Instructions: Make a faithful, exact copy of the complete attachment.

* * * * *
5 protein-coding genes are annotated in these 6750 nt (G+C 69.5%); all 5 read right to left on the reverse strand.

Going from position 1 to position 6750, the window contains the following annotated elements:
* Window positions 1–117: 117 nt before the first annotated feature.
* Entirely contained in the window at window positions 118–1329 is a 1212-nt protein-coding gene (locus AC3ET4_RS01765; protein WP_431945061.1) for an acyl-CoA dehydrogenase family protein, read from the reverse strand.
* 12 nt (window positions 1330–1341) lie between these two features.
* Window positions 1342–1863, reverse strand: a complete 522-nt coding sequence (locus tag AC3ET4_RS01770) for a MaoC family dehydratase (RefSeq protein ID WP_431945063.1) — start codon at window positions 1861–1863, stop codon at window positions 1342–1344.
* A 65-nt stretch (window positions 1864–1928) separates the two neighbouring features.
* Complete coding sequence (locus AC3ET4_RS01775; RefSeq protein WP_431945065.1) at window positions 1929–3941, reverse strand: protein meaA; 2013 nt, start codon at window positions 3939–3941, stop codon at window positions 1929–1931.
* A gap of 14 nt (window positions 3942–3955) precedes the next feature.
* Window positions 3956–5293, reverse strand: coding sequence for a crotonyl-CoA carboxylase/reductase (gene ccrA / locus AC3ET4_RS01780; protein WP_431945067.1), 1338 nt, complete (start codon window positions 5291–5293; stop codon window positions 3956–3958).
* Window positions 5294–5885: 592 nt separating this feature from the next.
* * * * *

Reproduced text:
5 protein-coding genes are annotated in these 6750 nt (G+C 69.5%); all 5 read right to left on the reverse strand.

Going from position 1 to position 6750, the window contains the following annotated elements:
* Window positions 1–117: 117 nt before the first annotated feature.
* Entirely contained in the window at window positions 118–1329 is a 1212-nt protein-coding gene (locus AC3ET4_RS01765; protein WP_431945061.1) for an acyl-CoA dehydrogenase family protein, read from the reverse strand.
* 12 nt (window positions 1330–1341) lie between these two features.
* Window positions 1342–1863, reverse strand: a complete 522-nt coding sequence (locus tag AC3ET4_RS01770) for a MaoC family dehydratase (RefSeq protein ID WP_431945063.1) — start codon at window positions 1861–1863, stop codon at window positions 1342–1344.
* A 65-nt stretch (window positions 1864–1928) separates the two neighbouring features.
* Complete coding sequence (locus AC3ET4_RS01775; RefSeq protein WP_431945065.1) at window positions 1929–3941, reverse strand: protein meaA; 2013 nt, start codon at window positions 3939–3941, stop codon at window positions 1929–1931.
* A gap of 14 nt (window positions 3942–3955) precedes the next feature.
* Window positions 3956–5293, reverse strand: coding sequence for a crotonyl-CoA carboxylase/reductase (gene ccrA / locus AC3ET4_RS01780; protein WP_431945067.1), 1338 nt, complete (start codon window positions 5291–5293; stop codon window positions 3956–3958).
* Window positions 5294–5885: 592 nt separating this feature from the next.